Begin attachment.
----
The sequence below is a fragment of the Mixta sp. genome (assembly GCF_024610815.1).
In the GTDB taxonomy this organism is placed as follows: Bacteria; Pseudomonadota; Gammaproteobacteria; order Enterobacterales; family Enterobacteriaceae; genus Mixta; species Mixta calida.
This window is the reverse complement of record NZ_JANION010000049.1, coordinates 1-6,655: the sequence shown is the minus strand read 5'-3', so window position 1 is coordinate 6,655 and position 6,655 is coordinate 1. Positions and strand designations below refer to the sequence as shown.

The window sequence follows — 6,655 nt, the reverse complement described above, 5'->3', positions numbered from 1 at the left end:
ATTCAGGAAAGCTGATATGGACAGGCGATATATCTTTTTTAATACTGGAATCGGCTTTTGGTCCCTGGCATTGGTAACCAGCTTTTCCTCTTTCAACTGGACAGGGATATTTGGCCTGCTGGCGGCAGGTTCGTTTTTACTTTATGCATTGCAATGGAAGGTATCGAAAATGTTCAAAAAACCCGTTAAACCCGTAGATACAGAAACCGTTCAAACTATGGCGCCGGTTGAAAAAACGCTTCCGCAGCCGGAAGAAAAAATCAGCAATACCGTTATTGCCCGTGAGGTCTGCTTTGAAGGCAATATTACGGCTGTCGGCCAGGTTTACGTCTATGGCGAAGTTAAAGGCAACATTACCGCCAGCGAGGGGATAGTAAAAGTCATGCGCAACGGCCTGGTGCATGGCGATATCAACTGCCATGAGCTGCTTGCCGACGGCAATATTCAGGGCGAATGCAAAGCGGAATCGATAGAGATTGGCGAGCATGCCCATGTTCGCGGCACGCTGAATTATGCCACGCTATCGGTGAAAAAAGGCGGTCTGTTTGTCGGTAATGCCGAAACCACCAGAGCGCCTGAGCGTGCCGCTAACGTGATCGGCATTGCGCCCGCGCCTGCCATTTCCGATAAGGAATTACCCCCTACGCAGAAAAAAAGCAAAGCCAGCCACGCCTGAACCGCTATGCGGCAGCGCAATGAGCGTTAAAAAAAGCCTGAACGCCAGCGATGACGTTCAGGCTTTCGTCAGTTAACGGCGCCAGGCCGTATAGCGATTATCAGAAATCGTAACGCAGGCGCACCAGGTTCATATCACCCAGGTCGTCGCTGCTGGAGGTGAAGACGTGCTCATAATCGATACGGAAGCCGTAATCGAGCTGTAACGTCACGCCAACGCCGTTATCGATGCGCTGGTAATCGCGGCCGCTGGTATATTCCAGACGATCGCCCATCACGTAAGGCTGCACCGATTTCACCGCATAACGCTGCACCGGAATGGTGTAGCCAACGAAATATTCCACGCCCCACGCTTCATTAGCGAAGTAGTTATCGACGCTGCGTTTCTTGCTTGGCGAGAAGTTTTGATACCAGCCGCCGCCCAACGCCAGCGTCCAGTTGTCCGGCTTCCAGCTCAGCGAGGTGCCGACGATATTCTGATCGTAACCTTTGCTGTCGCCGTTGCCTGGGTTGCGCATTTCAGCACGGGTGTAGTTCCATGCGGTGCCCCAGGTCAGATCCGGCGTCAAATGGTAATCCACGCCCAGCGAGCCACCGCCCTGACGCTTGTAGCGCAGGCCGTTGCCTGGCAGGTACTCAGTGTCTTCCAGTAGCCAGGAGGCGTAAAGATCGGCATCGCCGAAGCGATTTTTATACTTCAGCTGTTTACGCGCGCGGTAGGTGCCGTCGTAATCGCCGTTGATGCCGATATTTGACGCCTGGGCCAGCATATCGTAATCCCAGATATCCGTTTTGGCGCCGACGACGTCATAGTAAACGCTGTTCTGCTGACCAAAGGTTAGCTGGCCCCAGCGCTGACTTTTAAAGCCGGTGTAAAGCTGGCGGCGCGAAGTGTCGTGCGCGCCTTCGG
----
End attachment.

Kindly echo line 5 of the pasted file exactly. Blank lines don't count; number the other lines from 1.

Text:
ATTCAGGAAAGCTGATATGGACAGGCGATATATCTTTTTTAATACTGGAATCGGCTTTTGGTCCCTGGCATTGGTAACCAGCTTTTCCTCTTTCAACTGGACAGGGATATTTGGCCTGCTGGCGGCAGGTTCGTTTTTACTTTATGCATTGCAATGGAAGGTATCGAAAATGTTCAAAAAACCCGTTAAACCCGTAGATACAGAAACCGTTCAAACTATGGCGCCGGTTGAAAAAACGCTTCCGCAGCCGGAAGAAAAAATCAGCAATACCGTTATTGCCCGTGAGGTCTGCTTTGAAGGCAATATTACGGCTGTCGGCCAGGTTTACGTCTATGGCGAAGTTAAAGGCAACATTACCGCCAGCGAGGGGATAGTAAAAGTCATGCGCAACGGCCTGGTGCATGGCGATATCAACTGCCATGAGCTGCTTGCCGACGGCAATATTCAGGGCGAATGCAAAGCGGAATCGATAGAGATTGGCGAGCATGCCCATGTTCGCGGCACGCTGAATTATGCCACGCTATCGGTGAAAAAAGGCGGTCTGTTTGTCGGTAATGCCGAAACCACCAGAGCGCCTGAGCGTGCCGCTAACGTGATCGGCATTGCGCCCGCGCCTGCCATTTCCGATAAGGAATTACCCCCTACGCAGAAAAAAAGCAAAGCCAGCCACGCCTGAACCGCTATGCGGCAGCGCAATGAGCGTTAAAAAAAGCCTGAACGCCAGCGATGACGTTCAGGCTTTCGTCAGTTAACGGCGCCAGGCCGTATAGCGATTATCAGAAATCGTAACGCAGGCGCACCAGGTTCATATCACCCAGGTCGTCGCTGCTGGAGGTGAAGACGTGCTCATAATCGATACGGAAGCCGTAATCGAGCTGTAACGTCACGCCAACGCCGTTATCGATGCGCTGGTAATCGCGGCCGCTGGTATATTCCAGACGATCGCCCATCACGTAAGGCTGCACCGATTTCACCGCATAACGCTGCACCGGAATGGTGTAGCCAACGAAATATTCCACGCCCCACGCTTCATTAGCGAAGTAGTTATCGACGCTGCGTTTCTTGCTTGGCGAGAAGTTTTGATACCAGCCGCCGCCCAACGCCAGCGTCCAGTTGTCCGGCTTCCAGCTCAGCGAGGTGCCGACGATATTCTGATCGTAACCTTTGCTGTCGCCGTTGCCTGGGTTGCGCATTTCAGCACGGGTGTAGTTCCATGCGGTGCCCCAGGTCAGATCCGGCGTCAAATGGTAATCCACGCCCAGCGAGCCACCGCCCTGACGCTTGTAGCGCAGGCCGTTGCCTGGCAGGTACTCAGTGTCTTCCAGTAGCCAGGAGGCGTAAAGATCGGCATCGCCGAAGCGATTTTTATACTTCAGCTGTTTACGCGCGCGGTAGGTGCCGTCGTAATCGCCGTTGATGCCGATATTTGACGCCTGGGCCAGCATATCGTAATCCCAGATATCCGTTTTGGCGCCGACGACGTCATAGTAAACGCTGTTCTGCTGACCAAAGGTTAGCTGGCCCCAGCGCTGACTTTTAAAGCCGGTGTAAAGCTGGCGGCGCGAAGTGTCGTGCGCGCCTTCGG